Thesis Title

Auditory Evoked Potentials: the Effects of Sleep Deprivation and Recovery Time For the P300

Date of Graduation

Spring 2002

Degree

Master of Science in Communication Sciences and Disorders

Department

Communication Sciences and Disorders

Committee Chair

Thomas Franklin

Subject Categories

Communication Sciences and Disorders

Abstract

Auditory Evoked Potentials (AEP) have been used as an objective measure of estimating hearing sensitivity and studying the integrity of the auditory neural pathways. The P300 is an endogenous AEP response that requires the subject to cognitively process the auditory signal in order to get a response. The P300 is thought to reflect neuroelectric activity related to cognitive processes such as attention and memory. Previous studies have provided evidence that the P300 response can be negatively affected by sleep deprivation revealing a slowing of cognitive processing following these adverse conditions. There has been limited research on how much recovery time is needed before these cognitive processes return to normal levels following 24 hours of sleep deprivation. During this study, an "odd-ball paradigm" was used to elicit the P300 response following 24 hours of sleep deprivation and then again following rest periods of 30 and 60 minutes, after which these measures were compared to individual baseline measures. The subjects used were 23 SMSU undergraduate students between 21-30 years of age. Each subject was deprived of sleep for a period of 24 hours in a controlled environment and then underwent a series of P300 tests following the depriviation and again following a rest period. Contaminants known to affect P300 measures were also accounted for. Processing delays were noted following the sleep deprivation period. This study has provided more evidence to support the research that sleep deprivation does affect cognition adversely and also has obtained some preliminary research on the amount of rest needed to recover from these adverse effects. This research will be valuable in measuring and evaluating cognitive function in individuals under sleep deprivation conditions.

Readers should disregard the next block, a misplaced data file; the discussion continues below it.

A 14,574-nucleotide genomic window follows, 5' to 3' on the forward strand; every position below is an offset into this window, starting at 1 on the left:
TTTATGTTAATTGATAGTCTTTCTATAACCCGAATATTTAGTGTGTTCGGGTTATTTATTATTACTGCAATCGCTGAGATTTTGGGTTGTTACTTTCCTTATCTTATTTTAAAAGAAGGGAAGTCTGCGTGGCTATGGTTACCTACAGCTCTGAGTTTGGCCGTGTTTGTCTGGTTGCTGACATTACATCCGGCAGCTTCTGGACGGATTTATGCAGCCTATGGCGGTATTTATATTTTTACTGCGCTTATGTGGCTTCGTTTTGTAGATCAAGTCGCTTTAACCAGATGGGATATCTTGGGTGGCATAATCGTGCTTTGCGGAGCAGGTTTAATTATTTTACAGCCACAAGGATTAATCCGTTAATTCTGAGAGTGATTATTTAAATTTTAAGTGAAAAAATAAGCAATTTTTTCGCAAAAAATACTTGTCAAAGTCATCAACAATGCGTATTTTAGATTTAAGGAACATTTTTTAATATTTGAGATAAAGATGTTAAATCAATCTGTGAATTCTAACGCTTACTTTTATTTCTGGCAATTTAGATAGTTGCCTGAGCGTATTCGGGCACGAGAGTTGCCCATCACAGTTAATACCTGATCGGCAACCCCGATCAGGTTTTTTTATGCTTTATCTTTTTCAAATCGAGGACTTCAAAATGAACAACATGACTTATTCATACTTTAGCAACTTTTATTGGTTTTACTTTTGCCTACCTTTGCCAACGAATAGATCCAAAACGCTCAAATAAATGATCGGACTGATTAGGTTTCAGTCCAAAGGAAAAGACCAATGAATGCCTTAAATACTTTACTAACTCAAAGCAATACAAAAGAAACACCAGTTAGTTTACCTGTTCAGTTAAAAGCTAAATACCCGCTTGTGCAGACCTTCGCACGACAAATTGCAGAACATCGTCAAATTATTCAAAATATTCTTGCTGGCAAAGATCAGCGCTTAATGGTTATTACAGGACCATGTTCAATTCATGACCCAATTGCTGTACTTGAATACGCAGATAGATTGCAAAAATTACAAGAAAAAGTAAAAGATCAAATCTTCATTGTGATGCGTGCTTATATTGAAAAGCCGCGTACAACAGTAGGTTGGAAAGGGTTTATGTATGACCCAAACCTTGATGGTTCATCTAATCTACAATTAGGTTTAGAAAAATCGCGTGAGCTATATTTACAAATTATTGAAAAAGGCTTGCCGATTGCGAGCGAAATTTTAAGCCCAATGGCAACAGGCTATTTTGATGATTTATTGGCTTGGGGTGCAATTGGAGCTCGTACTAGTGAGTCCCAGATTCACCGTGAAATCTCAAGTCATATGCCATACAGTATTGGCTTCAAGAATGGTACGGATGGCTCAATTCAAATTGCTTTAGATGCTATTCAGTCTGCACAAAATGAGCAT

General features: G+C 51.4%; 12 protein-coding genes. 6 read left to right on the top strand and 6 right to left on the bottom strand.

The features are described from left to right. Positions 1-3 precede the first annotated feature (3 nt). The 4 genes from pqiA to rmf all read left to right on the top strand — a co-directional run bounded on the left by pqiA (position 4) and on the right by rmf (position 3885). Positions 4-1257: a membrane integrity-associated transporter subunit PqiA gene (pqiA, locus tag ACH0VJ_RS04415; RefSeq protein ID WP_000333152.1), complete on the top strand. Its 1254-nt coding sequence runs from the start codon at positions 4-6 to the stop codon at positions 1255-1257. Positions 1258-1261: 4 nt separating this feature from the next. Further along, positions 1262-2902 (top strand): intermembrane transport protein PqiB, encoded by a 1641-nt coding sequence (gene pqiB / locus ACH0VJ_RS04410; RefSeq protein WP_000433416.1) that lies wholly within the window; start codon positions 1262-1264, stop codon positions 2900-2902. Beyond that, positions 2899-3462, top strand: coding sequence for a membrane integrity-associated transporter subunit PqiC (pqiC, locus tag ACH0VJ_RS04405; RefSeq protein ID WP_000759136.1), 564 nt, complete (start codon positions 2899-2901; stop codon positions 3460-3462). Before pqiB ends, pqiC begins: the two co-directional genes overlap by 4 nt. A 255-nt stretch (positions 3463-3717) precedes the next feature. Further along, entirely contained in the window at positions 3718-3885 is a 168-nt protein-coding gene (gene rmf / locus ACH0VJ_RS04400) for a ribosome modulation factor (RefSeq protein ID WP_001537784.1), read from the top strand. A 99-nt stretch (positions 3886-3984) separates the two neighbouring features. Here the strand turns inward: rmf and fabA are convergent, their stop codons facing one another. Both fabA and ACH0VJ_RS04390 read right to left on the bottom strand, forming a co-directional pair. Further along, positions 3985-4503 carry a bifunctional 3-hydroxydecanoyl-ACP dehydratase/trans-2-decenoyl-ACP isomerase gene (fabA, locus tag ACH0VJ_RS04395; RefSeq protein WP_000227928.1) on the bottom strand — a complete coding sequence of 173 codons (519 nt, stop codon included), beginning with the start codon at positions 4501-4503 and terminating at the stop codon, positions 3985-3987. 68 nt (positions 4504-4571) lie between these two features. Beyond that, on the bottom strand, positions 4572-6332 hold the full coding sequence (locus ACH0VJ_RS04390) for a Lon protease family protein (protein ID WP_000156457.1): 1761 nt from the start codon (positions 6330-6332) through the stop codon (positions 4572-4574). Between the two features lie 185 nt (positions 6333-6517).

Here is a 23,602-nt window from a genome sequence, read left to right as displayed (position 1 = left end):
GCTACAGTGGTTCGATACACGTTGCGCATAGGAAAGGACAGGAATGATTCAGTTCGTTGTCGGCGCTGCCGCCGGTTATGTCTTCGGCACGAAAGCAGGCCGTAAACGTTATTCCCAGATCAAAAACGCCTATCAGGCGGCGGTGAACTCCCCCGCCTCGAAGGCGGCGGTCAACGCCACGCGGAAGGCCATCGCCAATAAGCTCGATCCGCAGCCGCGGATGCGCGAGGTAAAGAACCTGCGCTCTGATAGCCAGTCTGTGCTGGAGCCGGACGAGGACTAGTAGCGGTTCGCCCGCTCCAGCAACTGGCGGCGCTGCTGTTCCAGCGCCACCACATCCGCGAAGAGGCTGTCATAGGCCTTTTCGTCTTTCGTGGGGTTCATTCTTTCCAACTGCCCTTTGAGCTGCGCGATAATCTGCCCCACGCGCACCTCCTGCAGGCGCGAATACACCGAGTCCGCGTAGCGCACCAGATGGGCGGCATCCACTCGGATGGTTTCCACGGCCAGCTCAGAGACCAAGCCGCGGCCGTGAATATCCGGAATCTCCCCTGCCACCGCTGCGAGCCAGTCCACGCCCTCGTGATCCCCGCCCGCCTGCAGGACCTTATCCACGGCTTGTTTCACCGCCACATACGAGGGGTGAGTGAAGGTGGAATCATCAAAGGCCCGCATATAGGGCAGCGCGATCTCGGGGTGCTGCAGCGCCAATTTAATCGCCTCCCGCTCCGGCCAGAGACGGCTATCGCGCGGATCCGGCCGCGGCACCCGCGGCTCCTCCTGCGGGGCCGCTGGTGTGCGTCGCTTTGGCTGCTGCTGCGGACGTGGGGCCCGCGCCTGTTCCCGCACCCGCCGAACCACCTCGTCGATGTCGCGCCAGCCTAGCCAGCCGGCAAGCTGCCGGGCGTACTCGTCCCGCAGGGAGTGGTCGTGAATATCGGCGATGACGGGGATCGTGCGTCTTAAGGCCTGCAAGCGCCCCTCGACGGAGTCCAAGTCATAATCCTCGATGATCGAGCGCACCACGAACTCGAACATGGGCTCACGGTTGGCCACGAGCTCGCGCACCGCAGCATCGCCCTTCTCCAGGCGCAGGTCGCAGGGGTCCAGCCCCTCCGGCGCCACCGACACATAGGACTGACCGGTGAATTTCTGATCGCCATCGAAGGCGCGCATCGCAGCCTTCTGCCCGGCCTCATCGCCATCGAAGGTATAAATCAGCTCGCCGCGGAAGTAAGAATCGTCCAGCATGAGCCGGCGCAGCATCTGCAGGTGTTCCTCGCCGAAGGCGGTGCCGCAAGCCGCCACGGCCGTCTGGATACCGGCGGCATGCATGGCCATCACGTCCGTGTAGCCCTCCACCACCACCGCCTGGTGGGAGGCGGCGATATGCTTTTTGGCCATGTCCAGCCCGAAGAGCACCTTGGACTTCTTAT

Copyright

© Brandon Tourtillott

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Dissertation/Thesis

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